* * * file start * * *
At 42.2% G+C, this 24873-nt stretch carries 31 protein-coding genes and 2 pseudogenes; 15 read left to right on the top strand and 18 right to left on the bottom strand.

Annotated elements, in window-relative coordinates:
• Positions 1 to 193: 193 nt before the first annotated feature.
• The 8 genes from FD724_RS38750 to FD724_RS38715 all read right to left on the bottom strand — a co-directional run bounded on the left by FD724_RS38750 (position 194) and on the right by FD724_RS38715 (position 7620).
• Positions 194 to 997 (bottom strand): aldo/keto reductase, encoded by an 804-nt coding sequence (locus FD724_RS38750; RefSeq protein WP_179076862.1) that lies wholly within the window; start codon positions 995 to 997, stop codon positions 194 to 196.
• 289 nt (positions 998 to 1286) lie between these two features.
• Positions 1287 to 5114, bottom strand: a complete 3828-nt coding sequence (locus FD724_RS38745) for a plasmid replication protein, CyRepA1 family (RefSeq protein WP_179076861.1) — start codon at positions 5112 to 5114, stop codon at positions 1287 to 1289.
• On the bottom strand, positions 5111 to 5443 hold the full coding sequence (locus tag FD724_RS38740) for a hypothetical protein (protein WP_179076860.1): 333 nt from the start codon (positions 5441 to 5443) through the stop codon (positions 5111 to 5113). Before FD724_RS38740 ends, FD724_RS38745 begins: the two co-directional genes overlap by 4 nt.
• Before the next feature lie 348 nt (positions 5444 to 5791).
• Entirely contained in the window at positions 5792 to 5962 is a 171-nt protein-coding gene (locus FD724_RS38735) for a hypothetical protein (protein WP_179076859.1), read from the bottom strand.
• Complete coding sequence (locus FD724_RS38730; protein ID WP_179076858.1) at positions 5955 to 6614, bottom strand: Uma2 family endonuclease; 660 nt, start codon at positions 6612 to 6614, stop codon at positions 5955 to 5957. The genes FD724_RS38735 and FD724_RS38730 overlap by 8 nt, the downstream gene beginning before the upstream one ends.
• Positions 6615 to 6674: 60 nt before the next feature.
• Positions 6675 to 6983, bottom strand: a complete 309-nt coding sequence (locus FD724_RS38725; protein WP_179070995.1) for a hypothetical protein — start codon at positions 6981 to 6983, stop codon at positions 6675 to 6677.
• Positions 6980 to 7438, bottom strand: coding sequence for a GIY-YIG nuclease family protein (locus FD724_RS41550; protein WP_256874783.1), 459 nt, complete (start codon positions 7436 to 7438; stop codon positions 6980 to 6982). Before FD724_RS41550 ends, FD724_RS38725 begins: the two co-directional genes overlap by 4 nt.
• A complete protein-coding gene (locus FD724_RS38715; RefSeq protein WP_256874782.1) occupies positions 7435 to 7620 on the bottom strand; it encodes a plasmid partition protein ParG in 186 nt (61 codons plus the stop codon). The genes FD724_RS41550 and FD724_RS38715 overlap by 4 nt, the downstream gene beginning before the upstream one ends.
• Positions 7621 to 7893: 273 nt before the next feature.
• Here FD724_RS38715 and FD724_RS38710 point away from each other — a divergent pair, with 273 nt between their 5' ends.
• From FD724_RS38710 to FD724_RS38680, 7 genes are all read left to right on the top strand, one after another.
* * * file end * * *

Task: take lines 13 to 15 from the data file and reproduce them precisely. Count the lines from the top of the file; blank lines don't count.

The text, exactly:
• Positions 6675 to 6983, bottom strand: a complete 309-nt coding sequence (locus FD724_RS38725; protein WP_179070995.1) for a hypothetical protein — start codon at positions 6981 to 6983, stop codon at positions 6675 to 6677.
• Positions 6980 to 7438, bottom strand: coding sequence for a GIY-YIG nuclease family protein (locus FD724_RS41550; protein WP_256874783.1), 459 nt, complete (start codon positions 7436 to 7438; stop codon positions 6980 to 6982). Before FD724_RS41550 ends, FD724_RS38725 begins: the two co-directional genes overlap by 4 nt.
• A complete protein-coding gene (locus FD724_RS38715; RefSeq protein WP_256874782.1) occupies positions 7435 to 7620 on the bottom strand; it encodes a plasmid partition protein ParG in 186 nt (61 codons plus the stop codon). The genes FD724_RS41550 and FD724_RS38715 overlap by 4 nt, the downstream gene beginning before the upstream one ends.